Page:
Mark Thoma is building an “open source” repository for economic models. Well, sort of open source. Unfortunately none of the four models included so far, nor the initial post, which Thoma says is open source, say anything about copyright or licenses.
Unfortunately under this default copyright regime, explicit licensing (or dedication to the public domain) is required for an open source project to scale. If five people contribute to a model posted to Thoma’s repository none of the contributors, including the original author, nor anyone else, has any right to distribute the resulting model, or allow others to further modify the model.
That’s why open source projects use explicit open source licenses and open source repositories require each project in the repository to use an explicit license. That’s what an open source economic models repository, or indeed any repository that wants to emulate the open source model, should also do.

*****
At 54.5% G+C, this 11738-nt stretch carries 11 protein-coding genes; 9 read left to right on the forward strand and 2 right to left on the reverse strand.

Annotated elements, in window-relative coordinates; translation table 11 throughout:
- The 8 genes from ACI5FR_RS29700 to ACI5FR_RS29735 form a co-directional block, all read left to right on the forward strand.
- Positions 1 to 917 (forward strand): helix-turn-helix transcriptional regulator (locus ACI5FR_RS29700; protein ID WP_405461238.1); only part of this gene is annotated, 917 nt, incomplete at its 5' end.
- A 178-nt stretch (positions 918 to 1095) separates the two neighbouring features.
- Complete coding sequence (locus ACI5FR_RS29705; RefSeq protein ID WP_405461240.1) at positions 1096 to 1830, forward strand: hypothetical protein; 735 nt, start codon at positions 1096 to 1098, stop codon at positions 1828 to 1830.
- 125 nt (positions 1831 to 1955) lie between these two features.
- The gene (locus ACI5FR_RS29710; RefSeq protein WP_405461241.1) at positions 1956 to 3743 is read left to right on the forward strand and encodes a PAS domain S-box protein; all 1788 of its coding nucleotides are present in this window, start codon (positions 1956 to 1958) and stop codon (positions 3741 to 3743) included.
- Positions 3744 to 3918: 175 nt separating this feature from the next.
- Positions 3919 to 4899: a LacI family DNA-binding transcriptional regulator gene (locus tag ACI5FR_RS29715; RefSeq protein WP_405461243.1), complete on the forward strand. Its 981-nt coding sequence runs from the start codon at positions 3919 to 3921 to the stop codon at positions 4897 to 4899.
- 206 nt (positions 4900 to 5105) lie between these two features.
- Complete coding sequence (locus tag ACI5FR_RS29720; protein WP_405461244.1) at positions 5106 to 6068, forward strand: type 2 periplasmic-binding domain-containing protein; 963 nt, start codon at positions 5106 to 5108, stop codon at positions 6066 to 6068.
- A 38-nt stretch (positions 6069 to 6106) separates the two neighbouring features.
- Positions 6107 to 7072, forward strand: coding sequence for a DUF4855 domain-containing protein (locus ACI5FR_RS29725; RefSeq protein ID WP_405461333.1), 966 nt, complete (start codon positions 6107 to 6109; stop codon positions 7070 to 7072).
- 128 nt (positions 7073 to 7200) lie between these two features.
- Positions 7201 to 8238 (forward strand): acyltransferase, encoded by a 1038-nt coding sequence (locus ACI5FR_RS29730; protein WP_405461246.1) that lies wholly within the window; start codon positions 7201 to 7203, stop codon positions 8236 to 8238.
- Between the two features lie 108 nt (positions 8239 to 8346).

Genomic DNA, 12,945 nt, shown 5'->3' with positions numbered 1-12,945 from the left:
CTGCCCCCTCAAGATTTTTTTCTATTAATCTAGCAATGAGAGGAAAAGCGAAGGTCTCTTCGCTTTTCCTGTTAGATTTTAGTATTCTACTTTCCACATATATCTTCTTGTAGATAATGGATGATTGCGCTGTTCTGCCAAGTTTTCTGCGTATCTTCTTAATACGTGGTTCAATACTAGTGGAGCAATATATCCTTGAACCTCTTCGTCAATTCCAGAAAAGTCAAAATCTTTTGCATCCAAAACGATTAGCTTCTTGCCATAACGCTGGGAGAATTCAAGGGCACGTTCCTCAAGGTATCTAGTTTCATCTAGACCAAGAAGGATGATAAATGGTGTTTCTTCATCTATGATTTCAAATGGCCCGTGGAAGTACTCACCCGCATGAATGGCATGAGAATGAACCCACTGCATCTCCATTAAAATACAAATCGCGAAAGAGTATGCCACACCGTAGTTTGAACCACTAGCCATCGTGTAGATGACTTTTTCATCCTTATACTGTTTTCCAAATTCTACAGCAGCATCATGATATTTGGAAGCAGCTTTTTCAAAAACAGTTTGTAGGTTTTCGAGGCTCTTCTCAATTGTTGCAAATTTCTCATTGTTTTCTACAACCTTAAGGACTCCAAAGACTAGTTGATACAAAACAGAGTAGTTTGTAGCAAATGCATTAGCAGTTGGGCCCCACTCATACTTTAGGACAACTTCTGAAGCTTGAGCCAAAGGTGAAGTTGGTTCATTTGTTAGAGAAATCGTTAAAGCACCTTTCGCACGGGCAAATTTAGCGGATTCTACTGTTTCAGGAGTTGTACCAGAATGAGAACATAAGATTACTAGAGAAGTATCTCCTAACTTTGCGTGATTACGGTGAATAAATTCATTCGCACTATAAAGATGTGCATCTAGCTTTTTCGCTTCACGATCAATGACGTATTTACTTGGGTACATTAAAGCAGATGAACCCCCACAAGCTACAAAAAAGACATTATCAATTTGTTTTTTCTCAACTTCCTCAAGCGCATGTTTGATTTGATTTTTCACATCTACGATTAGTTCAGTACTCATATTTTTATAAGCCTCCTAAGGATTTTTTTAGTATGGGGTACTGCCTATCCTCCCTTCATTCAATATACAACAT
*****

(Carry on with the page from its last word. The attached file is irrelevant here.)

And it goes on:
NB creators of open source economic models may wish to consider an open source-like license intended for “content” rather than code, e.g., the Free Documentation License (that’s what Wikipedia uses) or a liberal Creative Commons license (e.g., Attribution or Attribution-ShareAlike).
Also see the open access movement, commons-based peer production and Science Commons. I don’t know how familiar the mainstream economics profession is familiar with these concepts, but “they” ought to be.